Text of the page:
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Scala Collections

Examples from Scala Koans.

Core Packages

The scala package contains core types like Int, Float, Array or Option which are accessible in all Scala compilation units without explicit qualification or imports.

Notable packages include:

scala.collection and its sub-packages contain Scala's collections framework
scala.collection.immutable - Immutable, sequential data-structures such as Vector, List, Range, HashMap or HashSet
scala.collection.mutable - Mutable, sequential data-structures such as ArrayBuffer, StringBuilder, HashMap or HashSet
scala.collection.concurrent - Mutable, concurrent data-structures such as TrieMap
scala.collection.parallel.immutable - Immutable, parallel data-structures such as ParVector, ParRange, ParHashMap or ParHashSet
scala.collection.parallel.mutable - Mutable, parallel data-structures such as ParArray, ParHashMap, ParTrieMap or ParHashSet

scala.concurrent - Primitives for concurrent programming such as Futures and Promises
scala.io - Input and output operations
scala.math - Basic math functions and additional numeric types like BigInt and BigDecimal
scala.sys - Interaction with other processes and the operating system
scala.util.matching - Regular expressions

Additional parts of the standard library are shipped as separate libraries. These include:

scala.reflect - Scala's reflection API (scala-reflect.jar)
scala.xml - XML parsing, manipulation, and serialization (scala-xml.jar)
scala.swing - A convenient wrapper around Java's GUI framework called Swing (scala-swing.jar)
scala.util.parsing - Parser combinators (scala-parser-combinators.jar)
Automatic imports

Identifiers in the scala package and the scala.Predef object are always in scope by default.

Some of these identifiers are type aliases provided as shortcuts to commonly used classes. For example, List is an alias for scala.collection.immutable.List.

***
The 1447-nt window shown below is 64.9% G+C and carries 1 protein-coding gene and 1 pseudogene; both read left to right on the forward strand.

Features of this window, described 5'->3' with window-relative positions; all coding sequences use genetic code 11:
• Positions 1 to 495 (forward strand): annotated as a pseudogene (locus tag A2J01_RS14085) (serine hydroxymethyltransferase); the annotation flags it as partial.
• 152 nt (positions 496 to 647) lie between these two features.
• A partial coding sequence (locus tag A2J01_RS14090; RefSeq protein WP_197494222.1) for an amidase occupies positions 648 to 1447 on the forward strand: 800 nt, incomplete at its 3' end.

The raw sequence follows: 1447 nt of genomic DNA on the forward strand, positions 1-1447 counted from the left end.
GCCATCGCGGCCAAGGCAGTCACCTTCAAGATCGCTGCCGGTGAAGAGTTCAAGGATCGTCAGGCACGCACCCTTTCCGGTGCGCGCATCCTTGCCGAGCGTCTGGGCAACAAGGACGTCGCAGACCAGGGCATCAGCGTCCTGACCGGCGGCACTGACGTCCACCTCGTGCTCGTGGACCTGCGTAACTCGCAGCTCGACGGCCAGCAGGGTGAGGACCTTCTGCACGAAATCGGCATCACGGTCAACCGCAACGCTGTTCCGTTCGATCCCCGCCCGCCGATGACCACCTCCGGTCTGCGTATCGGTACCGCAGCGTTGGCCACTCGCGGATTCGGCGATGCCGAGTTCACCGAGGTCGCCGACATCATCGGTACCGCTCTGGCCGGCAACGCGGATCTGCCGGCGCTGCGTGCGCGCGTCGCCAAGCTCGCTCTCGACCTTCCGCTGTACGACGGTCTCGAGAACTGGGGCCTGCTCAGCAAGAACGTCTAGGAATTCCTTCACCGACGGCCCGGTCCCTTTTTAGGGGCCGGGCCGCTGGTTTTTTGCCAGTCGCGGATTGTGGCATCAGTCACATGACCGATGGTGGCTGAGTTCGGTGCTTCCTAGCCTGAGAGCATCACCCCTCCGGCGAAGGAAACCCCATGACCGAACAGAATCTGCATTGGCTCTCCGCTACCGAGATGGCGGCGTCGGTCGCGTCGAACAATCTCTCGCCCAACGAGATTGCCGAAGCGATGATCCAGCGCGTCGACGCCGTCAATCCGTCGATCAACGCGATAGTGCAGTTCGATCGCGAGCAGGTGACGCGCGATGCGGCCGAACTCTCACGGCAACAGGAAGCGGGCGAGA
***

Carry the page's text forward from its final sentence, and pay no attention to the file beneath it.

Other aliases refer to classes provided by the underlying platform. For example, on the JVM, String is an alias for java.lang.String.

Traversables

Traversables are the superclass of Lists, Arrays, Maps, Sets, Streams, and more. The methods involved can be applied to each other in a different type.

val set = Set(1, 9, 10, 22)
val list = List(3, 4, 5, 10)
val result = set ++ list        // ++ appends two Traversables together.
result.size
result.isEmpty
result.hasDefiniteSize          // false if a Stream
  • Take some
list.head
list.headOption
list.tail
list.lastOption
result.last
list.init                       // collection without the last element
list.slice(1, 3)
list.take(3)
list drop 6 take 3
list.takeWhile(_ < 100)
list.dropWhile(_ < 100)
  • Filter, Map, Flatten
list.filter(_ < 100)
list.filterNot(_ < 100)
list.find(_ % 2 != 0)                       // get first element that matches

list.foreach(num => println(num * 4))       // side effect

list.map(_ * 4)                             // map

val list = List(List(1), List(2, 3, 4), List(5, 6, 7), List(8, 9, 10))
list.flatten
list.flatMap(_.map(_ * 4))                  // map then flatten

val result = list.collect {                 // apply a partial function to all elements of a Traversable and will return a different collection.
      case x: Int if (x % 2 == 0) => x * 3
    }
// can use  orElse  or andThen
  • Split
val array = Array(87, 44, 5, 4, 200, 10, 39, 100)  // splitAt - will split a Traversable at a position, returning a tuple.
val result = array splitAt 3
result._1
result._2

val result = array partition (_ < 100)              // partition will split a Traversable according to predicate, return a 2 product Tuple. The left side are the elements satisfied by the predicate, the right side is not.